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[Inter-Korean Talks] North reluctant; South impatient

Posted October. 02, 2000 12:28,   


Wrapping up the third round of inter-Korean ministerial talks Saturday, South and North Korea issued a six-point joint press release, calling for the establishment of a South-North economic cooperation committee, measures for speeding up the conformation of the whereabouts of long-separated families between the Koreas and the consideration of reviving Seoul-Pyongyang soccer matches.

South Korean delegate Kim Sun-Kyu, vice culture-tourism minister, said that the two sides had agreed to implement the tasks set forth at various levels of bilateral talks without any hitch, and that they continue to discuss projects that should be carried out in the future. However, it was pointed out that the ministerial talks failed to agree on new practical tasks and to supplement the unattended problems left by the previous second round of the Red Cross talks.

In particular, the Seoul side intended to substantiate the inter-Korean relations by setting the tempo in the pending talks, but the Pyongyang side came up with a passive stance, apparently because of its limited discretionary power. Consequently, the two sides gave the impression that the ministerial talks rather marked a retreat from the preceding talks between North Korean special envoy Kim Yong-Sun and Lim Dong-Won, director general of the National Intelligence Service.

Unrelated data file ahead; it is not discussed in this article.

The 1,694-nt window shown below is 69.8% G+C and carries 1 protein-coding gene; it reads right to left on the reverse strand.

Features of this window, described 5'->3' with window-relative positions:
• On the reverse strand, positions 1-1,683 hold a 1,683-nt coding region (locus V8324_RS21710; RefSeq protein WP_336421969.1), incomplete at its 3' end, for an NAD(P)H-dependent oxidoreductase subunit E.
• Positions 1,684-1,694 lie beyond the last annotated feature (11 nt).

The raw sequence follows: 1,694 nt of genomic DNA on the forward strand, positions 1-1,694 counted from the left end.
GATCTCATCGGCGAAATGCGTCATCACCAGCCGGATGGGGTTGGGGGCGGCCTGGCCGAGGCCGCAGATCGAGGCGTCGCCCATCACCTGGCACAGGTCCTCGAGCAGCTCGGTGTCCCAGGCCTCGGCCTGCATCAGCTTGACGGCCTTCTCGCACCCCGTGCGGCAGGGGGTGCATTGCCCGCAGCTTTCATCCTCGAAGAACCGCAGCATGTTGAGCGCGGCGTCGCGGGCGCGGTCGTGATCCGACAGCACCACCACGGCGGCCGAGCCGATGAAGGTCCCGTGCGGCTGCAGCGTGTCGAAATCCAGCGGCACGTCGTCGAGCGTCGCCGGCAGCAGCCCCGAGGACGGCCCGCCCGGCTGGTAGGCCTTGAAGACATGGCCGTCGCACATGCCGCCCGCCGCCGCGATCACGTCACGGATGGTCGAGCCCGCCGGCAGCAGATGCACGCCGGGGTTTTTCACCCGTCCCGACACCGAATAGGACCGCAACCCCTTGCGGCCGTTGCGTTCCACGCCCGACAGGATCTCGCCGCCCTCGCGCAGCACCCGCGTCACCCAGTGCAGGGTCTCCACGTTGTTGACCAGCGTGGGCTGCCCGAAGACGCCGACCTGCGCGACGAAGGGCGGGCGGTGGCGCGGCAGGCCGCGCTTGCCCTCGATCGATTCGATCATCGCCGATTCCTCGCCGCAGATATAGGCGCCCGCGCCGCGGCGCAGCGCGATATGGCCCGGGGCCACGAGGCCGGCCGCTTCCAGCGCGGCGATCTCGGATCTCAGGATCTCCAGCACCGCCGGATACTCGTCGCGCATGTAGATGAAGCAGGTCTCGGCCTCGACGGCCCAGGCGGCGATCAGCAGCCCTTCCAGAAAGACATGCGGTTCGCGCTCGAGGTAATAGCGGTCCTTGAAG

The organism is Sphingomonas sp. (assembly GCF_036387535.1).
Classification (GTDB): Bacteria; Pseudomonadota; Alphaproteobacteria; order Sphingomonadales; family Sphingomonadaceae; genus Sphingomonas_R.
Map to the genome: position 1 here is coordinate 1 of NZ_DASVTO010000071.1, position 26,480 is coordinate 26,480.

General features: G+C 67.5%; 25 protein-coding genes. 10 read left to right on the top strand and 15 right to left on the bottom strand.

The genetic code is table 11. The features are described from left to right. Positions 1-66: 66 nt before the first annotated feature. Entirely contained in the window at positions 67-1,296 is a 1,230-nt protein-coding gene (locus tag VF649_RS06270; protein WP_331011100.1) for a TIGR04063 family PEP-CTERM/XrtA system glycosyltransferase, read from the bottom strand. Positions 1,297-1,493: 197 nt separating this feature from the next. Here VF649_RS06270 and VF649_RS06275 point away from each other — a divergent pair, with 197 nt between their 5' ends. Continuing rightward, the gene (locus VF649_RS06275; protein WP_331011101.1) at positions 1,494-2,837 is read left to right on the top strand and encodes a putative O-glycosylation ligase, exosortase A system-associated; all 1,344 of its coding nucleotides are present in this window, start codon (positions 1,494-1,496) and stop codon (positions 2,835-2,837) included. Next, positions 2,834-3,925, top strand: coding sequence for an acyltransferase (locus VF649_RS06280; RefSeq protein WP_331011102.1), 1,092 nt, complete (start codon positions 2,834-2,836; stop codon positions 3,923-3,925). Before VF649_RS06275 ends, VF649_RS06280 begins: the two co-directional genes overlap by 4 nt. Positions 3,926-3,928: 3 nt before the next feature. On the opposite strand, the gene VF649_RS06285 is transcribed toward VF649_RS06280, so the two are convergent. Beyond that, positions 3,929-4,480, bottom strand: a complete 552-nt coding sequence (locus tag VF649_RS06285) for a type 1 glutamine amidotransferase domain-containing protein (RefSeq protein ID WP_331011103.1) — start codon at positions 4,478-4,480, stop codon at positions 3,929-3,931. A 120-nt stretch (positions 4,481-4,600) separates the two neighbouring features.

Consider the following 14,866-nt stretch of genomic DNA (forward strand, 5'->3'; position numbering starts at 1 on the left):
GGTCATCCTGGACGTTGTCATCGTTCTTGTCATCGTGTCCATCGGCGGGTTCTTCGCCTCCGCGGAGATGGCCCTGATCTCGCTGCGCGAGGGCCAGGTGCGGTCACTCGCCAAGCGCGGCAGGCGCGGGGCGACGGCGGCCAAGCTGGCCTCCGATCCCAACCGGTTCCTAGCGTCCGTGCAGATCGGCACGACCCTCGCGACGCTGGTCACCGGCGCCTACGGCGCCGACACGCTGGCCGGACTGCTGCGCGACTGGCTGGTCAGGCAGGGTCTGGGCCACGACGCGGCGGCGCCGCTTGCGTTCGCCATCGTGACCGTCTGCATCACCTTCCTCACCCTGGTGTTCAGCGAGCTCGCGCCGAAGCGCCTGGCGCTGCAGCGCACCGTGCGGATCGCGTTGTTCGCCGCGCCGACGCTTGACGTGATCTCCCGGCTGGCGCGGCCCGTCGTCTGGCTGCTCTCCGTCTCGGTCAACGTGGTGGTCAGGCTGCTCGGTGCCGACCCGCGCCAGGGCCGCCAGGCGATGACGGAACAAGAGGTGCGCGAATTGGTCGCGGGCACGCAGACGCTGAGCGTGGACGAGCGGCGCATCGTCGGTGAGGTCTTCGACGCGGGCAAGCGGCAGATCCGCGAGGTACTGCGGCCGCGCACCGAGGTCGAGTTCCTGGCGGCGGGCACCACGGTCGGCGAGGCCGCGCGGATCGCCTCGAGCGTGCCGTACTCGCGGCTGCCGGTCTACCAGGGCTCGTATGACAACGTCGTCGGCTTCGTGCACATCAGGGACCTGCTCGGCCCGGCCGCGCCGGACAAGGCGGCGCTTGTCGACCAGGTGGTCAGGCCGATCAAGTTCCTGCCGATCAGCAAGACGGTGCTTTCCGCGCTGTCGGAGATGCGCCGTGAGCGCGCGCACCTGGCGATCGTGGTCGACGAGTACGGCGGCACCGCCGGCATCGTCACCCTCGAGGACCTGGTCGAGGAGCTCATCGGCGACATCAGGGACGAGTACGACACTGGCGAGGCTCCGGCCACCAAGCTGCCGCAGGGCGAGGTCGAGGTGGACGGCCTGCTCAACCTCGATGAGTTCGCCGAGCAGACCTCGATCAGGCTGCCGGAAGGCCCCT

The government, announcing a measure to provide the North with 500,000 tons of grains, called upon Pyongyang to resolve pending issues such as family reunions, but the ministerial talks produced few results. Because the North side refused to give a clear-cut answer to the South's request for the transparent distribution of the new food supply, Seoul will have to deliver food aid starting Oct. 5 with only verbal commitment from Pyongyang.

The South side had attempted to specify in the joint press release the mutual agreements on confirmation of the whereabouts of the displaced relatives, the expanded exchanges of letters and other issues, but the North showed rather cool response to the Seoul propositions. Accordingly, the statement fell short of expectation by announcing vague expressions such as "cooperation" and the "promotion of discussions."

The descriptions of the contents of the press statements differed somewhat between the South and North. With regard to the proposed settlement of the separated family issue, the South¡¯s press statement stipulated that the measures would be taken for the location of the lost families and that the mutual correspondence from the final days of this year, yet the North's release carried the expression of "shortly."

The South's statement said that the two sides will discuss and promote the establishment of an inter-Korean economic cooperation committee, whereas the North's stipulated that the two will study and implement the setup of the South-North joint economic cooperation committee, respectively.